"Very few universities in this country have the chance to work so closely with a national laboratory, and the opportunities that this relationship presents to us for our students and faculty are just priceless and truly unique and we should be proud of them," UT President John Shumaker said at a ceremony in August.

UTís presence in Oak Ridge will become all the more obvious in the next few years, as joint institutes for biology, computational science and neutron science are constructed.

Reinhold Mann, deputy director for science and technology at Pacific Northwest National Laboratory, was on the ORNL staff until a year ago, and he has seen the changes from up close and afar.

"Itís pretty obvious thereís an aggressive growth strategy going on," Mann said. "Oak Ridge has the ability to react very quickly to rapidly changing environments, like post-9-11."

The current situation, he said, is an example of outstanding scientific talent being put to use in a developing program with great support. That support system includes politicians in Washington, he said.

"Oak Ridge has a lot going for it," Mann said.

Wilbanks said the scientific staff was ready for a change when the new contractor took over in April 2000. "I think the general view of the staff was that anybody but Lockheed Martin had to be better. There were concerns that the lab was in trouble, slipping in its standards. So, there were a lot of hopes, but I donít think anybody expected in 22 years that we would see so much in the way of new facilities, so many successes in big science program developments, and so much of a change in atmosphere with openness and communication.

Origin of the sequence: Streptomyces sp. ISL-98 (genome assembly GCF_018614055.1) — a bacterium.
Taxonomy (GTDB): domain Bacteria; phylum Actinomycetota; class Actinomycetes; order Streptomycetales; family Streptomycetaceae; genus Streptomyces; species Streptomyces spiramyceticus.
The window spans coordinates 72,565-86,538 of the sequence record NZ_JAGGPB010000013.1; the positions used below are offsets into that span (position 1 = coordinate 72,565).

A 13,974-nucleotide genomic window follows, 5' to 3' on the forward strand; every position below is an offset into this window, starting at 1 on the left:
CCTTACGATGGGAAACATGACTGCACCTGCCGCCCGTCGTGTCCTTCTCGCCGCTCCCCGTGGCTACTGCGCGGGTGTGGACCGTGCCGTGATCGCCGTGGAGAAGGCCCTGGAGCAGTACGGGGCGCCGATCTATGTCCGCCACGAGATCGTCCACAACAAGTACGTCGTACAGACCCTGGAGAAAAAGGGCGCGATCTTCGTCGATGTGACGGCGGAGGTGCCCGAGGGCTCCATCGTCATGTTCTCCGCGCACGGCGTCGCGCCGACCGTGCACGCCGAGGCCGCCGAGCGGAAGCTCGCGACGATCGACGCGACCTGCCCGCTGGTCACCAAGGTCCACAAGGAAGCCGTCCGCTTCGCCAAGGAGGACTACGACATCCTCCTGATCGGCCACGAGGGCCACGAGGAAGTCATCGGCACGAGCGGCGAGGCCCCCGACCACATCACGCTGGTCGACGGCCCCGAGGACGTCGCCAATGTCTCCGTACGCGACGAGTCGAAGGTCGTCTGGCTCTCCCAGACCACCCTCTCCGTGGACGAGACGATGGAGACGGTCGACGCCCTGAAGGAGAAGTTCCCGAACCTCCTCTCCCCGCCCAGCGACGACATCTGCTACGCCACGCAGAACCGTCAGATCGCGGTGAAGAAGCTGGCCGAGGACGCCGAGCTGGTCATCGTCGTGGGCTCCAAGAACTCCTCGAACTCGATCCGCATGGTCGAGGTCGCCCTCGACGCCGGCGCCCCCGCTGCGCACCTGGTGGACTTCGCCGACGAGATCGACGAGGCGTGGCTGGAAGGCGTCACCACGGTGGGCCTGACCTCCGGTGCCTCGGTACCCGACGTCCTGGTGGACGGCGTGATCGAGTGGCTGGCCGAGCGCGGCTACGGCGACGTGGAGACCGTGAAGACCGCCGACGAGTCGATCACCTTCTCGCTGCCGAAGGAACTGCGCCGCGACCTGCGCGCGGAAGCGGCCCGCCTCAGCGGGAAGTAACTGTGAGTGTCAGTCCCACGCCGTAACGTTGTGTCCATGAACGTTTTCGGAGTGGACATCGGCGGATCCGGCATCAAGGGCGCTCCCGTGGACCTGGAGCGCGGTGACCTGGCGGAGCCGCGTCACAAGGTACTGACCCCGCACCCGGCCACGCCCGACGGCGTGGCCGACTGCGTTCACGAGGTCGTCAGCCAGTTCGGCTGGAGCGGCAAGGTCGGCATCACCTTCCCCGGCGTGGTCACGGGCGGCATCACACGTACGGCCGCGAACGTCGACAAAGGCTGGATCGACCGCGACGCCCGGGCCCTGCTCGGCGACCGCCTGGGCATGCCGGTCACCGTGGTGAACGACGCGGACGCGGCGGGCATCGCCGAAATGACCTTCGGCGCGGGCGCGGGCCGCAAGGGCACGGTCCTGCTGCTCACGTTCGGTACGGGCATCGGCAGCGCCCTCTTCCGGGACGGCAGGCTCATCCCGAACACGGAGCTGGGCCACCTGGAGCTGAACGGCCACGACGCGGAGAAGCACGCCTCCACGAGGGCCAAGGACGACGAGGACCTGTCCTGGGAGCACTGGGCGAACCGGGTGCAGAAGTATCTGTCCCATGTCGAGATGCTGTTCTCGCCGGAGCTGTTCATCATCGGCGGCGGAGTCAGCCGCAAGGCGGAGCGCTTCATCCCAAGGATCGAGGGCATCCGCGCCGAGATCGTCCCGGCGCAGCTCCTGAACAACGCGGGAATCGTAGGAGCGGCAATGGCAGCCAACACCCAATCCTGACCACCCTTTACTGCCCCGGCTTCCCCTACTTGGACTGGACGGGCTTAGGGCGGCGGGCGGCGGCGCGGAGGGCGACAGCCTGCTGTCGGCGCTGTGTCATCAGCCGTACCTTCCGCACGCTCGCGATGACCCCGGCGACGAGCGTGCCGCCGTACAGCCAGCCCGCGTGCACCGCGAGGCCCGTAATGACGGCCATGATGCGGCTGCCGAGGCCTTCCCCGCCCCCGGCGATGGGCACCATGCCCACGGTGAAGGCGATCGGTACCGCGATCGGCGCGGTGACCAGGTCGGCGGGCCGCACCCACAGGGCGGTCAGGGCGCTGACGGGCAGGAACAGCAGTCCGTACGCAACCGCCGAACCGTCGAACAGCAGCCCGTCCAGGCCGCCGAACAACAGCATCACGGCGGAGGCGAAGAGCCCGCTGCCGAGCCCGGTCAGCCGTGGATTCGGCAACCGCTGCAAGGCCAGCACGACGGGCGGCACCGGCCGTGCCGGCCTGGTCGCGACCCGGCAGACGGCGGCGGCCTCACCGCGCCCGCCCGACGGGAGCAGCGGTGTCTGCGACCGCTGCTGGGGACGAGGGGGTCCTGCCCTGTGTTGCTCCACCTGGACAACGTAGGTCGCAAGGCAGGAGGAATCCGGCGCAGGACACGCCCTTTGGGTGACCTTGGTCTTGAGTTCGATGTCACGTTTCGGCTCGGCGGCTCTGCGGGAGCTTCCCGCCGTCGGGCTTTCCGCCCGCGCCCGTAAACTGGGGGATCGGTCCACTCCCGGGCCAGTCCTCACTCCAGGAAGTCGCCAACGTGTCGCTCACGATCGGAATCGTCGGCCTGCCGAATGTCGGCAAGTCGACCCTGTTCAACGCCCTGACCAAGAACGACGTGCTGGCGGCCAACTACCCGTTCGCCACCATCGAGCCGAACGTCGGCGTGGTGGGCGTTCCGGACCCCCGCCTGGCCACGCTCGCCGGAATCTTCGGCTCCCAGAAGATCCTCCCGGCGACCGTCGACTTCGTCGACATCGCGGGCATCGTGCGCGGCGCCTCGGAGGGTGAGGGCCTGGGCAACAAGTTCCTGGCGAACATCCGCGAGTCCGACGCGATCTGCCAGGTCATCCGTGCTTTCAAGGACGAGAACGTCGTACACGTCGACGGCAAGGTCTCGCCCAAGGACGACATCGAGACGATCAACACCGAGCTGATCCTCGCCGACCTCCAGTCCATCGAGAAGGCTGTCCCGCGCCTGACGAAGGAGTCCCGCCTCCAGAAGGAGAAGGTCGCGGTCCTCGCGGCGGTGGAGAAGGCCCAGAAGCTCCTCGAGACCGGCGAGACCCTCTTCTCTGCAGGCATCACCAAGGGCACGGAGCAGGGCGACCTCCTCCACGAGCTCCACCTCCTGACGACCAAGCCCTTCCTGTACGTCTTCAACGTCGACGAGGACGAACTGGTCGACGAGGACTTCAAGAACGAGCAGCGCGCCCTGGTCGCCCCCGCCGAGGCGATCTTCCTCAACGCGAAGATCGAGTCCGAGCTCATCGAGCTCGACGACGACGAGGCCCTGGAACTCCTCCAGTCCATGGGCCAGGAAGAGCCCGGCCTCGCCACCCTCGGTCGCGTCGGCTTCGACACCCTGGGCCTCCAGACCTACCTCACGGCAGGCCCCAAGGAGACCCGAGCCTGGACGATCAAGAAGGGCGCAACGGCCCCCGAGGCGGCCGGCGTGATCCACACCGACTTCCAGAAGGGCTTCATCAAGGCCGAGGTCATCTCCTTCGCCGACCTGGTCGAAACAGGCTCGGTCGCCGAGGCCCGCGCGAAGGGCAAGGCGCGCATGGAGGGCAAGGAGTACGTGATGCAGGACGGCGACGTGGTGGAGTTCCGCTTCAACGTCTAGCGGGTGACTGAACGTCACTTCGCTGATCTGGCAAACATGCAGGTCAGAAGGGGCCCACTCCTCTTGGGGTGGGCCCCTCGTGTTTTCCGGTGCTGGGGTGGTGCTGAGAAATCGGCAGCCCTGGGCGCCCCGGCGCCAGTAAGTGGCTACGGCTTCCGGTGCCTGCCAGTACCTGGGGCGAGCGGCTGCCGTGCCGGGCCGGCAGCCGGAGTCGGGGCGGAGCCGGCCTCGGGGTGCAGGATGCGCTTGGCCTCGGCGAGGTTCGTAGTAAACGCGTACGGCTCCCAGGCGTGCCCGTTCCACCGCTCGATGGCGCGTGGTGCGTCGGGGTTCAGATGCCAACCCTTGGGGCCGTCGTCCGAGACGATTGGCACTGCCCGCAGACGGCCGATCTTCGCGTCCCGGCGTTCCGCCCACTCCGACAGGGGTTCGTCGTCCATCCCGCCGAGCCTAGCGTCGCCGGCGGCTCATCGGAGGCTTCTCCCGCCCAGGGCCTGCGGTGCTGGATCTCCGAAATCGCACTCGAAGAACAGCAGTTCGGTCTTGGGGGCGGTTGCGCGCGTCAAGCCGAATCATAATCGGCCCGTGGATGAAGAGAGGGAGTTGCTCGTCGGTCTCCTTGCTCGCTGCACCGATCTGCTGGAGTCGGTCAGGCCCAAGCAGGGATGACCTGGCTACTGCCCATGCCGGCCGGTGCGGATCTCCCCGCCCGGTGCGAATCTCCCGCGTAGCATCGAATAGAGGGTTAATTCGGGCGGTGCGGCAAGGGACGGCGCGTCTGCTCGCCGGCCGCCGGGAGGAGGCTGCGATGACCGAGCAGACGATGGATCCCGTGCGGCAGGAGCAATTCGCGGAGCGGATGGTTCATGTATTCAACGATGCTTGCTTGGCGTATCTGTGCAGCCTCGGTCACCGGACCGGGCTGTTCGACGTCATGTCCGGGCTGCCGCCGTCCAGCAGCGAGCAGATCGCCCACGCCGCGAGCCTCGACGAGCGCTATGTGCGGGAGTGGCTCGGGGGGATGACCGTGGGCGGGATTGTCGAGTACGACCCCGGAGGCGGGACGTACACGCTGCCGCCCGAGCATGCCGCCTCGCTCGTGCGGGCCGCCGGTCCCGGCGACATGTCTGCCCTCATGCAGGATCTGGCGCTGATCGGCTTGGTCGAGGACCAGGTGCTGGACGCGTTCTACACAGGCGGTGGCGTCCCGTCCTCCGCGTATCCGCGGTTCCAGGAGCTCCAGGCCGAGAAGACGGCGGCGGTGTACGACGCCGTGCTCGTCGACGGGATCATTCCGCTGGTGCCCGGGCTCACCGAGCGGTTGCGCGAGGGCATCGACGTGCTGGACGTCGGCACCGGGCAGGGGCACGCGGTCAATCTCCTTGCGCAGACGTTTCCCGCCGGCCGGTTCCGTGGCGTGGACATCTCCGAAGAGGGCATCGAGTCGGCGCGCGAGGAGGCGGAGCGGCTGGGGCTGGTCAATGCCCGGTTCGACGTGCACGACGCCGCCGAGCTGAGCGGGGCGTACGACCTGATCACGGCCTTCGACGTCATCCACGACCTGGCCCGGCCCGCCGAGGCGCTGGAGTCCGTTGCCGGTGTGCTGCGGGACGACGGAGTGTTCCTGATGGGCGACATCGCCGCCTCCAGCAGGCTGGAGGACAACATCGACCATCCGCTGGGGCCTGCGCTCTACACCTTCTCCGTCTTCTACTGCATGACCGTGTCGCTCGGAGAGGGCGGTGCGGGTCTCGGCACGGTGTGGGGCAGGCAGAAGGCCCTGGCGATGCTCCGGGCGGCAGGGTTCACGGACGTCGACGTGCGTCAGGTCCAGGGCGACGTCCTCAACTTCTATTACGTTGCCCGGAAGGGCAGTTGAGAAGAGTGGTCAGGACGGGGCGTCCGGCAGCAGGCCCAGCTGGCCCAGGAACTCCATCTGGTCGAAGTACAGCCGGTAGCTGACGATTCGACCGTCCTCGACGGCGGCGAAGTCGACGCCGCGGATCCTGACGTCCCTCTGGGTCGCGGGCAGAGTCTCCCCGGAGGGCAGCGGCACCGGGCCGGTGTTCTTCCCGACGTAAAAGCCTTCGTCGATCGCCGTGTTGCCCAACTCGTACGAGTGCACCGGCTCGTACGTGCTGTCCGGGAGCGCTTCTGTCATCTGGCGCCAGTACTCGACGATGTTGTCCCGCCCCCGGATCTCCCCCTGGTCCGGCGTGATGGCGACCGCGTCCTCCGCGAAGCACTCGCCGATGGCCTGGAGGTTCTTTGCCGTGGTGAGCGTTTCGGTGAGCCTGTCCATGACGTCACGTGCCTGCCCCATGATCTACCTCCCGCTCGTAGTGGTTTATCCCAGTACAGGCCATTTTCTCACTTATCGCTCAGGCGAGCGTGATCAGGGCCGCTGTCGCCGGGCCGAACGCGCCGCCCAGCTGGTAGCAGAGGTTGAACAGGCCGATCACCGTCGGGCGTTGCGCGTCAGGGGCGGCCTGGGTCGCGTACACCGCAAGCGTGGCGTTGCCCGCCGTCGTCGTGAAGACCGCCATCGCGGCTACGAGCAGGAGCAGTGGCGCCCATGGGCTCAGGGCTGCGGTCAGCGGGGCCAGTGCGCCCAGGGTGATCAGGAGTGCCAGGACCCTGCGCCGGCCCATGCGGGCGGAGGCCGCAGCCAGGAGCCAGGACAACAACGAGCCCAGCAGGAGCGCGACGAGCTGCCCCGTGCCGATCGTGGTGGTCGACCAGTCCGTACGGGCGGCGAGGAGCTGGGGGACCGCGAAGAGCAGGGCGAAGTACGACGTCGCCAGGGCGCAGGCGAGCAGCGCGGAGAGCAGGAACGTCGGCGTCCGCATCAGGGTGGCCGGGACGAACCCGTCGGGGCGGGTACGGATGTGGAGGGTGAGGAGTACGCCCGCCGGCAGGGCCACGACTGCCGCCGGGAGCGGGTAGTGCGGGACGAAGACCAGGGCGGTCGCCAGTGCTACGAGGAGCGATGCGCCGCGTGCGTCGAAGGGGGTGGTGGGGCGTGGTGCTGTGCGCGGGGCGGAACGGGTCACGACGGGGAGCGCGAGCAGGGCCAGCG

"Thatís not to say there are not problems and not to say there are some areas not successful. But, in general, people are impressed and excited and pleased."

Nothing, perhaps, has attracted more praise, from laboratory staff and the community, than UT-Battelleís ability to change the physical face of the laboratory in such a short time.

Jeff Smith, the deputy lab director for operations, said morale picked up immediately when construction began. He said he didnít have to gauge the mood of scientists. They came up and told him how pleased they were. "Iím not ready to claim victory yet because we still have a lot of challenges ahead, but I think some of the skeptics - ĎSure, they talk a good game, but letís wait and seeí - are coming around," Smith said.

Murray Rosenthal, a former associate director who retired in 1994, said he can hardly believe some of the changes taking place.

Rosenthal spent 41 years at ORNL, and he said it became increasingly difficult to maintain a strong laboratory and to recruit young scientists to rundown facilities. Heís thrilled with the turnaround and he shared that enthusiasm with Madia. "I told him itís the first time I felt like I shouldnít have retired," Rosenthal said. "Itís marvelous." Frank Munger may be reached at 865-482-9213 or

Copyright 2002, KnoxNews. All Rights Reserved.